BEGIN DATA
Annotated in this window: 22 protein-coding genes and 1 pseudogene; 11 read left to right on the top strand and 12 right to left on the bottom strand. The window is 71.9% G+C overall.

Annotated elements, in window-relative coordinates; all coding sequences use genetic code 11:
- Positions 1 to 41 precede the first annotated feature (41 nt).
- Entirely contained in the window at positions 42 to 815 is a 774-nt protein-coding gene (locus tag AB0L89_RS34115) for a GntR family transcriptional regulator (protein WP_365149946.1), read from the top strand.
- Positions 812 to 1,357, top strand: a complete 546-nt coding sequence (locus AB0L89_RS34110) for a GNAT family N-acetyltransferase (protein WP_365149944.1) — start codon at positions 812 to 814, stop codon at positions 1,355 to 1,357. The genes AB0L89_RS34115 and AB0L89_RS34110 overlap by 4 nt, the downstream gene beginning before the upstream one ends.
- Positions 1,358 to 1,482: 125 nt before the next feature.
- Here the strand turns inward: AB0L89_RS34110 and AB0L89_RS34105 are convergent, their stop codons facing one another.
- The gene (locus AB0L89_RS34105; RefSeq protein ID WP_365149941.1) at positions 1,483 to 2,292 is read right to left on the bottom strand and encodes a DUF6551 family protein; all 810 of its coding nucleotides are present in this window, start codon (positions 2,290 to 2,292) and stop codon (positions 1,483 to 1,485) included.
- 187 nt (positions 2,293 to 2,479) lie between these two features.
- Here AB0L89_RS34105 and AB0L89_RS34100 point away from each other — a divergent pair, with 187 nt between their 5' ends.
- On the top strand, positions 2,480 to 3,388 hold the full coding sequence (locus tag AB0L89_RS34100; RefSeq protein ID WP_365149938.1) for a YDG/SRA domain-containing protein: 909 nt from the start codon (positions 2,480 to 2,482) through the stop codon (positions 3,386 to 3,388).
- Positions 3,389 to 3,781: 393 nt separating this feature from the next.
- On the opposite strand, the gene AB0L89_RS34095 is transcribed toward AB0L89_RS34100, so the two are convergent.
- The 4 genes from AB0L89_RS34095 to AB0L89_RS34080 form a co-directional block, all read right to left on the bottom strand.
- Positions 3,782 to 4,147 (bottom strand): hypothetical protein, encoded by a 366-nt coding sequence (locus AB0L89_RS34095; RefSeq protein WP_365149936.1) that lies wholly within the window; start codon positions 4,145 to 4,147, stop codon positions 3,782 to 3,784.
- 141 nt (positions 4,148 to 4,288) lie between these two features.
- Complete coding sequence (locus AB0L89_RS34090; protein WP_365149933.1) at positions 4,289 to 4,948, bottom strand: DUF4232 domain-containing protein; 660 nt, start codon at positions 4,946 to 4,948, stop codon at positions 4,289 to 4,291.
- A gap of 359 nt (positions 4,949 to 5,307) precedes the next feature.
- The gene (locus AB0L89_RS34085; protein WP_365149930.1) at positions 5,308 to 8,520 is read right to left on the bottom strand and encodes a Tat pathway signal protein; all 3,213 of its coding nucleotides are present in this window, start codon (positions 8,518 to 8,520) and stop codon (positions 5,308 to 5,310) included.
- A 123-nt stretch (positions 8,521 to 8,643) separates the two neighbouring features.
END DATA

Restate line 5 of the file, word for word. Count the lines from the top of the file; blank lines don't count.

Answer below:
- Positions 812 to 1,357, top strand: a complete 546-nt coding sequence (locus AB0L89_RS34110) for a GNAT family N-acetyltransferase (protein WP_365149944.1) — start codon at positions 812 to 814, stop codon at positions 1,355 to 1,357. The genes AB0L89_RS34115 and AB0L89_RS34110 overlap by 4 nt, the downstream gene beginning before the upstream one ends.